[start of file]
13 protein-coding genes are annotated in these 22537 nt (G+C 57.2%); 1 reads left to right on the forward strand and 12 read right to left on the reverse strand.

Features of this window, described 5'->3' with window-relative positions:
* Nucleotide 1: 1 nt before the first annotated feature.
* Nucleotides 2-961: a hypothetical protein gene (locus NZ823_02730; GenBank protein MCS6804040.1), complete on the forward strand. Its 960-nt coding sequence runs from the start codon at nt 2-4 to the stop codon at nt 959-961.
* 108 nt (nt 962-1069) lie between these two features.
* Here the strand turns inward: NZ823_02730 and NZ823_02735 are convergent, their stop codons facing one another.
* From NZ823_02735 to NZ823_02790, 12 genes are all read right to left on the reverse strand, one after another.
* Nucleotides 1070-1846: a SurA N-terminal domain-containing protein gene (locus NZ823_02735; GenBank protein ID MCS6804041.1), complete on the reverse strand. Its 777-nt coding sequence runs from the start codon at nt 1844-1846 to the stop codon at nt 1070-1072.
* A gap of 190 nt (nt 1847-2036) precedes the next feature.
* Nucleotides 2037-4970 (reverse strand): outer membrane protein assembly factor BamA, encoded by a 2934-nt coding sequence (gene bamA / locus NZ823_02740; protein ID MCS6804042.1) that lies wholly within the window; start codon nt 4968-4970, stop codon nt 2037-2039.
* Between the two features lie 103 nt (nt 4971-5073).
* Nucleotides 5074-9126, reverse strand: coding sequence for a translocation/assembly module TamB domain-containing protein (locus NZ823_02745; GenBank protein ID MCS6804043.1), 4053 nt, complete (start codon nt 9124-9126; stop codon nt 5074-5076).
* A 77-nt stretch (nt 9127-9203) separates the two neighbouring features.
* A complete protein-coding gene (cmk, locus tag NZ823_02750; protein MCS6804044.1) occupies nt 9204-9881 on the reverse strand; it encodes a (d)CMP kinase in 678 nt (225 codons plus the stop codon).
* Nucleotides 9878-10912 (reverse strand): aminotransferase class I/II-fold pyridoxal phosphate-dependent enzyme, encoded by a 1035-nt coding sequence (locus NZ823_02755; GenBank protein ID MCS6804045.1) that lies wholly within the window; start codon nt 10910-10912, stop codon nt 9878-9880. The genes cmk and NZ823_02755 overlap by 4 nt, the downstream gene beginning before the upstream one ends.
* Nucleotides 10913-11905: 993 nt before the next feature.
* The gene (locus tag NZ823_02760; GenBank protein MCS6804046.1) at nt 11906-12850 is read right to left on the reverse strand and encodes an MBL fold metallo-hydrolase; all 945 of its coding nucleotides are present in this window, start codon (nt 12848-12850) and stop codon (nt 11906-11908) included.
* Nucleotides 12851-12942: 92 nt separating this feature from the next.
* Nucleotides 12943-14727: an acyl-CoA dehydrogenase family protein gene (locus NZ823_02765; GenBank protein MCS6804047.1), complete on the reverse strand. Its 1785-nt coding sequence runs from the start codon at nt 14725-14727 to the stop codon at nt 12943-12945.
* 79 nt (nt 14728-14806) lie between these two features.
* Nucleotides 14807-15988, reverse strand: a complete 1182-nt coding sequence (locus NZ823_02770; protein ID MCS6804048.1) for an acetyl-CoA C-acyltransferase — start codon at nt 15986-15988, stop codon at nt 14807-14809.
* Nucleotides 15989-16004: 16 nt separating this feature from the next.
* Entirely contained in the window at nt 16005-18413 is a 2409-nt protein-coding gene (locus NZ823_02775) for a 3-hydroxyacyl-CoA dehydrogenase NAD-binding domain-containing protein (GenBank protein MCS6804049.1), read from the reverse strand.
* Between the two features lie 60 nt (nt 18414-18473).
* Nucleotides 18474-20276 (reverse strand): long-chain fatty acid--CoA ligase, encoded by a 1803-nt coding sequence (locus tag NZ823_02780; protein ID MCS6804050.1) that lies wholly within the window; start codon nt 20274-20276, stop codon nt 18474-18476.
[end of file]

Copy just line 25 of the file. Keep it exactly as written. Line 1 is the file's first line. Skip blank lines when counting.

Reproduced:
* Nucleotides 18474-20276 (reverse strand): long-chain fatty acid--CoA ligase, encoded by a 1803-nt coding sequence (locus tag NZ823_02780; protein ID MCS6804050.1) that lies wholly within the window; start codon nt 20274-20276, stop codon nt 18474-18476.